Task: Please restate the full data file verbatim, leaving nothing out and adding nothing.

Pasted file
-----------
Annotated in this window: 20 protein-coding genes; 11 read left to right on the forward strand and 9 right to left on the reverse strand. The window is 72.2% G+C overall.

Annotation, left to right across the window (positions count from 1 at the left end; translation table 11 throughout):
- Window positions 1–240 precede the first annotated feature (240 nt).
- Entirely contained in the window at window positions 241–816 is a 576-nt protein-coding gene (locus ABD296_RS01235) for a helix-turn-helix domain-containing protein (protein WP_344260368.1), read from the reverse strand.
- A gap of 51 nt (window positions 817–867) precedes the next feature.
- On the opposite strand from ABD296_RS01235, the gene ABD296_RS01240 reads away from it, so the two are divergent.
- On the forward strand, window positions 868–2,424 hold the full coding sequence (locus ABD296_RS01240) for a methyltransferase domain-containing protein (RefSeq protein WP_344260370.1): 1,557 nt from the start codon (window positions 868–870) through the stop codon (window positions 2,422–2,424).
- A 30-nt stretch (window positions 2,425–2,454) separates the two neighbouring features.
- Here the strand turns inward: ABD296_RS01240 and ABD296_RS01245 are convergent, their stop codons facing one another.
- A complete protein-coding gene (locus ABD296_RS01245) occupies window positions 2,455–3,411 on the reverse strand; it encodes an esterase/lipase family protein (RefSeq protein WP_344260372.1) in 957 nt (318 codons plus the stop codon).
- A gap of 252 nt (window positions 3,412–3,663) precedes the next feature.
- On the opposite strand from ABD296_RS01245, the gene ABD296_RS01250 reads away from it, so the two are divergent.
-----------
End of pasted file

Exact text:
Annotated in this window: 20 protein-coding genes; 11 read left to right on the forward strand and 9 right to left on the reverse strand. The window is 72.2% G+C overall.

Annotation, left to right across the window (positions count from 1 at the left end; translation table 11 throughout):
- Window positions 1–240 precede the first annotated feature (240 nt).
- Entirely contained in the window at window positions 241–816 is a 576-nt protein-coding gene (locus ABD296_RS01235) for a helix-turn-helix domain-containing protein (protein WP_344260368.1), read from the reverse strand.
- A gap of 51 nt (window positions 817–867) precedes the next feature.
- On the opposite strand from ABD296_RS01235, the gene ABD296_RS01240 reads away from it, so the two are divergent.
- On the forward strand, window positions 868–2,424 hold the full coding sequence (locus ABD296_RS01240) for a methyltransferase domain-containing protein (RefSeq protein WP_344260370.1): 1,557 nt from the start codon (window positions 868–870) through the stop codon (window positions 2,422–2,424).
- A 30-nt stretch (window positions 2,425–2,454) separates the two neighbouring features.
- Here the strand turns inward: ABD296_RS01240 and ABD296_RS01245 are convergent, their stop codons facing one another.
- A complete protein-coding gene (locus ABD296_RS01245) occupies window positions 2,455–3,411 on the reverse strand; it encodes an esterase/lipase family protein (RefSeq protein WP_344260372.1) in 957 nt (318 codons plus the stop codon).
- A gap of 252 nt (window positions 3,412–3,663) precedes the next feature.
- On the opposite strand from ABD296_RS01245, the gene ABD296_RS01250 reads away from it, so the two are divergent.